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i have a database. imagine that my database have records or includes 100 gb datas. i want to write a program.

the program basically will send a query to database to take 10 records and will display this records on the screen. then the user will use scroll bar on the mause to change the records displayed. for example when user scrolled down program will display records between 2 and 11. if the user keep scrolling down, the records keep displaying like between 3 and 12, 4 and 13 ... also the user can scroll up.

how can i use threads in a program like that. can anyone give a general idea for it. also if i want to use a pattern, which pattern can i use and why?

note: i can also use two buttons (for up and down) instead of scroll bar.

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You're first worry is how to get the data from the Db in that manner. Forget the threads for now. – Henk Holterman Jan 7 '11 at 21:06
i coded before to do it. but as i said my problem is how will i use threads and a pattern deal with threads. – ramazan murat Jan 7 '11 at 21:08
If you have a large number of records (10^9 is a lot) then you have to wonder if a scrollbar is of any use because the resolution mapping between the scrollbar and records is so low i.e. scrollbar has 1000px, therefore, each px represents 10^9 / 10^3 = 10^6 records. Every time you move the scrollbar it will jump a minimum of 1 million records. If you have page buttons then the user has to click the down button 10^8 times to get to the bottom. That's going to take a while :) – Tim Lloyd Jan 7 '11 at 21:09
An example how the application may look like, using Vaadin table lazy loading: – Raphael Bossek Jan 7 '11 at 21:28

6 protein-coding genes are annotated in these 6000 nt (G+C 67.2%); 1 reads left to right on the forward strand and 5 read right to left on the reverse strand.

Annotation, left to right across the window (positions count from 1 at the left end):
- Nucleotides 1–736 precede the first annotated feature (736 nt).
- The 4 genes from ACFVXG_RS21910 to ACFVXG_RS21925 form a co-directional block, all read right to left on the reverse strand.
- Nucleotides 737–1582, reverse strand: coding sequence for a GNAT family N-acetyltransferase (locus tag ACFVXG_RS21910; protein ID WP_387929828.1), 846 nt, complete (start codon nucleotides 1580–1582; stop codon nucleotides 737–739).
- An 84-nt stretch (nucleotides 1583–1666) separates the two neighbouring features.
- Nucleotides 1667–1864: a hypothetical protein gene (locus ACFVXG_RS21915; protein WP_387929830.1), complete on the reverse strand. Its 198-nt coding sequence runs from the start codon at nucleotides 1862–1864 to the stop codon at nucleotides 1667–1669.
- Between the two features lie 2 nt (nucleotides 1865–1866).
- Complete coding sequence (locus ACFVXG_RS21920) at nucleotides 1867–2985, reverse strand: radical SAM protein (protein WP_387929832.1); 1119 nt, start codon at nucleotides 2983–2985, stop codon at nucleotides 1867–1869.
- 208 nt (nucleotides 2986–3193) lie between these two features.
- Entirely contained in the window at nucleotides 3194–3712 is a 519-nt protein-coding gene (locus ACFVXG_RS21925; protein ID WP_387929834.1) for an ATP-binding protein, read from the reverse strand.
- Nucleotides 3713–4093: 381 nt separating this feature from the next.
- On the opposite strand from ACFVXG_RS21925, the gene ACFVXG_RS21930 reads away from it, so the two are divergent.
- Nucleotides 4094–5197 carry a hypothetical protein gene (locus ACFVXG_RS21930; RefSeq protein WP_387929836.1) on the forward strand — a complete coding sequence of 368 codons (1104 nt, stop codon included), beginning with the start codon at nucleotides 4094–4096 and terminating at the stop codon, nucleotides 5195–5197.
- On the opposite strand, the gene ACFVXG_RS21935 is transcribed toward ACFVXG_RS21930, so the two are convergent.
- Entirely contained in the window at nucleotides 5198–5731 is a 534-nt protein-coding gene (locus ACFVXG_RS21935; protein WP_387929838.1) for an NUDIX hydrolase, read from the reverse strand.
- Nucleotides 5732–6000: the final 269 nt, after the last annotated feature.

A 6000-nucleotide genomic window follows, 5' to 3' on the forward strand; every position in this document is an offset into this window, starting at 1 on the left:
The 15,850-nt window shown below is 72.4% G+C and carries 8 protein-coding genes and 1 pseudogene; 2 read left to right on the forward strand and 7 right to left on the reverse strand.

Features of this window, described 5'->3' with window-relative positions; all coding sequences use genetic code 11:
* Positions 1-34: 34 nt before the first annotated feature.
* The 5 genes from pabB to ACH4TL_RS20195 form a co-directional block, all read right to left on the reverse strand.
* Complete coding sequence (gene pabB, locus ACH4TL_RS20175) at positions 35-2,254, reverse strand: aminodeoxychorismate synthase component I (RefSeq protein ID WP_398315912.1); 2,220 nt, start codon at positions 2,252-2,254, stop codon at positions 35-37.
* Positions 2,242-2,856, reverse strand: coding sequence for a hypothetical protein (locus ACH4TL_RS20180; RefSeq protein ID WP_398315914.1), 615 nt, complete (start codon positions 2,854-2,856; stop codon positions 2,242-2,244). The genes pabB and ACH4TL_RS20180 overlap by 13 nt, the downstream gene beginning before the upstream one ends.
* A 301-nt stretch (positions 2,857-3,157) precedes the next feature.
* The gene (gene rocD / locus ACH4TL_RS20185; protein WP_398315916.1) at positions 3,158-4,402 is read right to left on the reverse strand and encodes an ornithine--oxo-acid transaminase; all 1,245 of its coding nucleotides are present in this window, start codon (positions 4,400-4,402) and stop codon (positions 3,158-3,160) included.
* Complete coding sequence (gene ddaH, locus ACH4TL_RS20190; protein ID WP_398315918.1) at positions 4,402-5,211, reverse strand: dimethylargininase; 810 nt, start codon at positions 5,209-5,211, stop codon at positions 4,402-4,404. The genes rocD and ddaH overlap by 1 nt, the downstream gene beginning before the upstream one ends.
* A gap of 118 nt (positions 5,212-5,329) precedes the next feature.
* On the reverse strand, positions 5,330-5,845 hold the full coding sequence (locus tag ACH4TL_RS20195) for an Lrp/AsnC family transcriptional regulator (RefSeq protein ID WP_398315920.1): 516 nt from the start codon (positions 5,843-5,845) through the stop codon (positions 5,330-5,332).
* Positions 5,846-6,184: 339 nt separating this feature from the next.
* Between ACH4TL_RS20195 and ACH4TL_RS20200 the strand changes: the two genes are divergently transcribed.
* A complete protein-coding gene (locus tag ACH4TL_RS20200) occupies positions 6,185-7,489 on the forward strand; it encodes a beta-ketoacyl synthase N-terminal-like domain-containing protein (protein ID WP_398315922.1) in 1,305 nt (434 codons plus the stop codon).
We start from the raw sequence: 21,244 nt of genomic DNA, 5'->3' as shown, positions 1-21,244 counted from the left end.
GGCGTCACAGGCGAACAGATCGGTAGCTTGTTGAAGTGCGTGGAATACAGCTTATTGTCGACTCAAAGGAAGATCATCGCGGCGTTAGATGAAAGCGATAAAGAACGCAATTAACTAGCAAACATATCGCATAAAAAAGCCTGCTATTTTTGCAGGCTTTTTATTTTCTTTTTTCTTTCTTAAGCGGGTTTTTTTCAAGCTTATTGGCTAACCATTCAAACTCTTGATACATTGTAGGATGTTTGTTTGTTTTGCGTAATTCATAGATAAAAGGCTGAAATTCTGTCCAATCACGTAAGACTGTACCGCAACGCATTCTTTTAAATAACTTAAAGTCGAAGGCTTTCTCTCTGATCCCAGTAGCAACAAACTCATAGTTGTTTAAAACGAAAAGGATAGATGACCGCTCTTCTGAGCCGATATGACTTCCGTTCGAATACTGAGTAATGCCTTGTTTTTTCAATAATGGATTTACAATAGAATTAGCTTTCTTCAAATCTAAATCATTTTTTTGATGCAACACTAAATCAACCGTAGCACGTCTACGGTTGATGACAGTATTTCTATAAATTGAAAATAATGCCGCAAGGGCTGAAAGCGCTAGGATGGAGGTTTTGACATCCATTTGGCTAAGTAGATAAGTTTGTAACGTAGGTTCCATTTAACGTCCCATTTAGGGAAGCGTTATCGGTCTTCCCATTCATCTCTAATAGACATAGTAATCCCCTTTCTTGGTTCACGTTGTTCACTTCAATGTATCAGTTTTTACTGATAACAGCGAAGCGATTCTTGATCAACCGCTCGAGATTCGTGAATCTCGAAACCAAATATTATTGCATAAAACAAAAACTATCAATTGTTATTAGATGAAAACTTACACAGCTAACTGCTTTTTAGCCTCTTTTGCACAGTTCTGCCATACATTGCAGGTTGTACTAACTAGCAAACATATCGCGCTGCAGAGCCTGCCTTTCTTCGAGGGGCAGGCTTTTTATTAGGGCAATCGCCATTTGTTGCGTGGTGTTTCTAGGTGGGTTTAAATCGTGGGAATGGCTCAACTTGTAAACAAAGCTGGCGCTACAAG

Vaadin is Apache 2.0 licensed ( and you get the source code for the samples. Saerch at in your browser window for View Source to get a first impression about the view implementation -- go for it – Raphael Bossek Jan 7 '11 at 21:38
up vote 1 down vote accepted

A typical pattern would be to have one thread handle the UI. Mouse, windowing, drawing, etc.

A worker thread would be created that did the actual DB i/o. That thread would collect responses from the database & place them in a buffer (or send them piecemeal) to the UI thread, which would then display them as they came in. Alternately, you could have the UI thread query the worker for a given range of records as the user works with the UI and this would require a way for the worker to respond immediately even if it didn't have all of the needed data.

At any rate, keeping the UI responsive while the work is executed is a typical pattern.

At the DB level itself, there are many ways to break down the execution of the search within the records into multiple parallel tasks (running on independent threads or fibers) doing the actual search requested from your program.

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thank you for your answer.. it seems a good idea.. i will try to find more information about pattern you mentioned about.. should i search it as "worker pattern"? – ramazan murat Jan 7 '11 at 21:28
Sorry, I'm not aware of a formal name for this pattern: it is just one that occurs commonly in GUI style applications. I have, for example, written an installer which has a worker thread that does the actual install while the UI shows status updates & remains completely responsive to the user (and can be canceled and unrolled). Similarly, I've written serial (com-port & parallel-port) transmit & receive software that do the I/O work in separate threads from the GUI. It's a very easy pattern to handle in Win32 programming (and I imagine in other OS environments as well). – Mordachai Jan 11 '11 at 18:39

See allso for Model View Controller (MVC), Model View Presenter (MVP) and Model View ViewModel (MVVM) patterns to seperate the visualisation, business logic and data layers.

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